PTO Update from John Cabeca, Silicon Valley Director


Last week John Cabeca (left), Director of the Silicon Valley branch of the United States Patent and Trademark Office, delivered the Keynote Speech at the 2017 Annual Meeting of the Association of Intellectual Property Firms (AIPF) in San Francisco, California. What follows are several of the more interesting points Cabeca make during his 30-minute presentation.

“Typically it takes three months plus or minus a month, depending upon what Congress has on their schedule, but we look forward to having Mr. Iancu on board,” said Cabeca, when addressing the most common question he gets of late – when can we expect the new Director to be confirmed and in place.

Cabeca’s assessment on the Iancu timeframe is in keeping with everything I’ve been hearing. President Trump nominated Andrei Iancu to be the next Director of the USPTO on August 25, 2017. Perhaps Iancu will manage to find himself a part of some late-year nominee deal in the Senate, perhaps he will be held over for confirmation until early 2018.

Working with Congress to get the temporary fee-setting authority extended is another priority for the Office, Cabeca said. Current fee-setting authority is scheduled to end September 2018. The Office having fee-setting authority has allowed the Office to have a reserve fund, thereby allowing the Office to have the funds necessary to do its work, according to Cabeca.

In July, the Office released a report that “did a very nice job of summarizing patent eligibility,” Cabeca said. The Office is continuing to monitor the case law and continuing to train examiners. The Office has also implemented a continuous public comment period, which allows for ongoing input from the community.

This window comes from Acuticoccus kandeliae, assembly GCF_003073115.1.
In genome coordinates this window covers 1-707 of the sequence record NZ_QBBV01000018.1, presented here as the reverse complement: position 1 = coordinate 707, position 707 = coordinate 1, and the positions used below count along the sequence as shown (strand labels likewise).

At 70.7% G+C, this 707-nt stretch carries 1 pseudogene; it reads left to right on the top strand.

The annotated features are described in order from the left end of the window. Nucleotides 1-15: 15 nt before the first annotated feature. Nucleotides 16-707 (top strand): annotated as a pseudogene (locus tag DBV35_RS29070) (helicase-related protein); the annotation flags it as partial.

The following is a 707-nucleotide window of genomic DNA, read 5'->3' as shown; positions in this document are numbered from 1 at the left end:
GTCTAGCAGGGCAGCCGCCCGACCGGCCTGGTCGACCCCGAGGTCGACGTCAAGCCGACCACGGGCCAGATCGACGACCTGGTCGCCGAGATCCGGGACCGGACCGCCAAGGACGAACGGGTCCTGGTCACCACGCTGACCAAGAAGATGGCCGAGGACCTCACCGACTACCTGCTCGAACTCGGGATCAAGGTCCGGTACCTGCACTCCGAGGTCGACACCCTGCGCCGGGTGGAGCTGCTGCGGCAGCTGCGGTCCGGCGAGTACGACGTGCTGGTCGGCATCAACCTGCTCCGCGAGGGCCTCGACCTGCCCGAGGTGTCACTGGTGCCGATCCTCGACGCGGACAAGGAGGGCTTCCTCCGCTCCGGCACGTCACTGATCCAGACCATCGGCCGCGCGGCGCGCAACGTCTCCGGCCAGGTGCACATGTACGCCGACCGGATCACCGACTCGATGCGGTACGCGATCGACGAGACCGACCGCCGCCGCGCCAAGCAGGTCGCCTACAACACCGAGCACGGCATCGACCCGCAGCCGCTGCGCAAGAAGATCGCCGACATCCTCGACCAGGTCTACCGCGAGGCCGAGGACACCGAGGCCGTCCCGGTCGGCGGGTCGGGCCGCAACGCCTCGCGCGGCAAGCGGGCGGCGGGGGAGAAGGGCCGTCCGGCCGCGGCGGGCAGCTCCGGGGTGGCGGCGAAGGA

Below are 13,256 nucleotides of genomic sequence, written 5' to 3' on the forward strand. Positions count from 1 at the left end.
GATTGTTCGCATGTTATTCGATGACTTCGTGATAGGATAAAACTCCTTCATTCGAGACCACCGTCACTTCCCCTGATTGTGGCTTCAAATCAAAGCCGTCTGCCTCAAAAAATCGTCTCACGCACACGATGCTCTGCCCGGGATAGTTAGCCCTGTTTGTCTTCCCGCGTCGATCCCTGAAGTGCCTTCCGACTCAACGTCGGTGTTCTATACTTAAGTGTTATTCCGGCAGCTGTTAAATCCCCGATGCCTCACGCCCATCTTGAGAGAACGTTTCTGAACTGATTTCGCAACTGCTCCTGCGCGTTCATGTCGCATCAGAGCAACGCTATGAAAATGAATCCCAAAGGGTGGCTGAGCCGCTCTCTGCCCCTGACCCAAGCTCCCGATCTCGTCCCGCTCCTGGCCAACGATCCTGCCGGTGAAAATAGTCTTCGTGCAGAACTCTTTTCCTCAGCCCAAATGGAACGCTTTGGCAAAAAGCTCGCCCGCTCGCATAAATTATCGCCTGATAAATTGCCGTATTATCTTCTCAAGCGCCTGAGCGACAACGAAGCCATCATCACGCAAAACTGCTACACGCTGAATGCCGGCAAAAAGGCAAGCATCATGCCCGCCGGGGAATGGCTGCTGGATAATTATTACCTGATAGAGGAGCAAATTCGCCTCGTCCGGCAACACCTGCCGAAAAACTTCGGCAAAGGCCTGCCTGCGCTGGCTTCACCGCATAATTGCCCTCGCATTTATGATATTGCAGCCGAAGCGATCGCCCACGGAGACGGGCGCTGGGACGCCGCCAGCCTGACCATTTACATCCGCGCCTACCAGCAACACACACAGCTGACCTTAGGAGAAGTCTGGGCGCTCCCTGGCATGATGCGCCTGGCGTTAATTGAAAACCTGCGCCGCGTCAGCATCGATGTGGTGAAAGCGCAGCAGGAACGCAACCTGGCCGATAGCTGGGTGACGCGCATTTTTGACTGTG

“While waiting for a permanent agency head, we are taking advantage of the time to do what we can internally,” Cabeca explained. One area the Office is reviewing is in the area of Examiner Time Analysis. The Office hasn’t changed the classification of applications (i.e., complex versus simple) in a substantive way since 1980, although there were some tweaks made in 2009. Unfortunately, in some fields of invention, what was once considered complex is now simple, and what was once simple may now be complex. Cabeca gave an example of a trash can, which once upon a time would be considered very simple, but today might have various electronics associated…lights, lifts, batteries…making it more complicated than a simple receptacle. Cabeca explained that the Office is reviewing this classification of applications, and what time should be given to examiners, but the Office anticipates that a top to bottom reassessment will take the Office up to two years to complete.

Public interview rooms in Silicon Valley have enhanced features that replicate an in-person experience through high-resolution 3D cameras, which can provide a similar experience to sliding a piece of paper across the desk. Cabeca encouraged everyone to take advantage of these rooms, and offered to give attorneys a demonstration of the technology.

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